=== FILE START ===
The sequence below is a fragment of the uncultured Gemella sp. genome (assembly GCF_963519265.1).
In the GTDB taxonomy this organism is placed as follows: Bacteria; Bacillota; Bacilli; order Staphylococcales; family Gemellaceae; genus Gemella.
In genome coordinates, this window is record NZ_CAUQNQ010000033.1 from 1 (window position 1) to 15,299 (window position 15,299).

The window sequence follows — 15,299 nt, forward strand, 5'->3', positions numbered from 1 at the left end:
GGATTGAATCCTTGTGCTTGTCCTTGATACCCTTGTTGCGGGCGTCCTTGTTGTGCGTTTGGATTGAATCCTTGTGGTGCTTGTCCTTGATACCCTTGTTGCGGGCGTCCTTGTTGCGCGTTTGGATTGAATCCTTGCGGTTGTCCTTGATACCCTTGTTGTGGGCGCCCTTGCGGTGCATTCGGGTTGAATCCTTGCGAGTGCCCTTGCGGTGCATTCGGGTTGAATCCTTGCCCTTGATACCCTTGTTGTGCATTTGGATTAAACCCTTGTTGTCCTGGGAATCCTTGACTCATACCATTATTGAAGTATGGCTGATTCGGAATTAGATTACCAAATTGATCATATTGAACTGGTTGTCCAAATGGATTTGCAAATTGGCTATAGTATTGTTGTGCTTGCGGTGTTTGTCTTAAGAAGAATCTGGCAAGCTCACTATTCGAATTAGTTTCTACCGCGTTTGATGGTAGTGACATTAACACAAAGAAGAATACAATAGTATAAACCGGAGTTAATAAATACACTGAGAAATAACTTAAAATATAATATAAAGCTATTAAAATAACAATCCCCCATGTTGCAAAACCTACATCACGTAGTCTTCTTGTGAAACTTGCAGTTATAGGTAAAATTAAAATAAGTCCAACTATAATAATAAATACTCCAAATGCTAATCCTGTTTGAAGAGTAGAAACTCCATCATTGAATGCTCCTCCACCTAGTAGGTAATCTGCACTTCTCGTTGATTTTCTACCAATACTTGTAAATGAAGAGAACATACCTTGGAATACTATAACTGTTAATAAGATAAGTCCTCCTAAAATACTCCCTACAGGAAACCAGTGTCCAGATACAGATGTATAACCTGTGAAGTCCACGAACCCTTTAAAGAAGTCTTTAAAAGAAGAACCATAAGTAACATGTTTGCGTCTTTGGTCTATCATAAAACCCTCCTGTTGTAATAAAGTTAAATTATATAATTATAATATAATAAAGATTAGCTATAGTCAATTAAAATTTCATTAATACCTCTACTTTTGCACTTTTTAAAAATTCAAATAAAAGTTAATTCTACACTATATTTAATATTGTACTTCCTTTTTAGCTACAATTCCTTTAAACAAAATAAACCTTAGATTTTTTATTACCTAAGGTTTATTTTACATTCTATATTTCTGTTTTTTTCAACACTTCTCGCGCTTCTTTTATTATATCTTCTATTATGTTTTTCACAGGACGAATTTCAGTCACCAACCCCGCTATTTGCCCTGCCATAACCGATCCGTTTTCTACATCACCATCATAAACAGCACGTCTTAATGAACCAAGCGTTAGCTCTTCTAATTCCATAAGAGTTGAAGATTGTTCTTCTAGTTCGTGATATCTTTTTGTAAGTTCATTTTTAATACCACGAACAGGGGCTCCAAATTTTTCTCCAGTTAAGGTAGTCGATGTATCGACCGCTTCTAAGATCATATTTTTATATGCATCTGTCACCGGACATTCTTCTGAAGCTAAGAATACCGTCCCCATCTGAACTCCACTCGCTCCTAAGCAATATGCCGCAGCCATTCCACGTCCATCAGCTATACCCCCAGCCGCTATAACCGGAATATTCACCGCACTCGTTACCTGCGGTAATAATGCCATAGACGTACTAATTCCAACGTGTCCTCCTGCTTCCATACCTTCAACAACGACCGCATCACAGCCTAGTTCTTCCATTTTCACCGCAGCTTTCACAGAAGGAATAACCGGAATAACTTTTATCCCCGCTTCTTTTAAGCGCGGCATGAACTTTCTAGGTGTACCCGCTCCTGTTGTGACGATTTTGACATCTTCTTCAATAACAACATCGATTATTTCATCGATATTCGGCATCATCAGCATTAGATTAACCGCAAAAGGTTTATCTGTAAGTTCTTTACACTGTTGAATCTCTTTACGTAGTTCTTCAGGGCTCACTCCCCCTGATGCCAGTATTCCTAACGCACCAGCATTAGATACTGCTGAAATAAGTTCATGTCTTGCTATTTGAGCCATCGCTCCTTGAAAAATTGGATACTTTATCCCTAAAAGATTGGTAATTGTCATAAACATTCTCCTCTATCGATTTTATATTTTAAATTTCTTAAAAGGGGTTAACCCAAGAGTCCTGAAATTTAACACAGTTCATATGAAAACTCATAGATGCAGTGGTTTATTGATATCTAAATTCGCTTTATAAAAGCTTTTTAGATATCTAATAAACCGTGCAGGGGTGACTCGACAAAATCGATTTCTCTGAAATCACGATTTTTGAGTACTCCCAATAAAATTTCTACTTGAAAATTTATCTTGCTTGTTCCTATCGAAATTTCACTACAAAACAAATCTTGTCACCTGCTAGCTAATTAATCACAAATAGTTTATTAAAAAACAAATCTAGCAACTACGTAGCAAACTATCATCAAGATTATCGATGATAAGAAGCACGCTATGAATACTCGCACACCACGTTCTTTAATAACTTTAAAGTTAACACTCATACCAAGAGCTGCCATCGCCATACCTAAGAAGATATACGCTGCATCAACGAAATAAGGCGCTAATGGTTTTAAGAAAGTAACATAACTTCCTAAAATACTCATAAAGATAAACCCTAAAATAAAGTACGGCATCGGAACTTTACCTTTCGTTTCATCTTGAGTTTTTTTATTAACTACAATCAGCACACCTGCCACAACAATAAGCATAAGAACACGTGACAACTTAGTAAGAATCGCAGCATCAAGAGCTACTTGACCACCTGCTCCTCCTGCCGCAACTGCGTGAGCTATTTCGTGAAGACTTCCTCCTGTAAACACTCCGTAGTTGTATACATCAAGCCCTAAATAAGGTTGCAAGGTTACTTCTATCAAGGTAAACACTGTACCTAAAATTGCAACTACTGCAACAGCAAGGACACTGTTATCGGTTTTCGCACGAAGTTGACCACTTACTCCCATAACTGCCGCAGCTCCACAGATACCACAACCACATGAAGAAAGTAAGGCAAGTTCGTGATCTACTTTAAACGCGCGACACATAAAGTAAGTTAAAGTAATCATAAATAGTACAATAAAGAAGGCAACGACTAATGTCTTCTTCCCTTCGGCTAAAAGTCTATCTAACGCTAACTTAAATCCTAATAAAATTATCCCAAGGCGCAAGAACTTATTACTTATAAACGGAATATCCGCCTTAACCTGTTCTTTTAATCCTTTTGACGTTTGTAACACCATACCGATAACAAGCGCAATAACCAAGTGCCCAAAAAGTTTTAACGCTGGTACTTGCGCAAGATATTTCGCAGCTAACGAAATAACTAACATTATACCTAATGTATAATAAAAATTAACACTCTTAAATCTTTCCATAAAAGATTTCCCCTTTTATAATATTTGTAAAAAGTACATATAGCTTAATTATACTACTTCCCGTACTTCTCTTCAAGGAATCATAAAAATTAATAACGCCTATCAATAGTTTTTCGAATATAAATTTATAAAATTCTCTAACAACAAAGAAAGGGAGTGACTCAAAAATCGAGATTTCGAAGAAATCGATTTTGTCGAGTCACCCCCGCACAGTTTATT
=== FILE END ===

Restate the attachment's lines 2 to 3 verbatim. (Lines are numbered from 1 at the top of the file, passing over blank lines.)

In the GTDB taxonomy this organism is placed as follows: Bacteria; Bacillota; Bacilli; order Staphylococcales; family Gemellaceae; genus Gemella.
In genome coordinates, this window is record NZ_CAUQNQ010000033.1 from 1 (window position 1) to 15,299 (window position 15,299).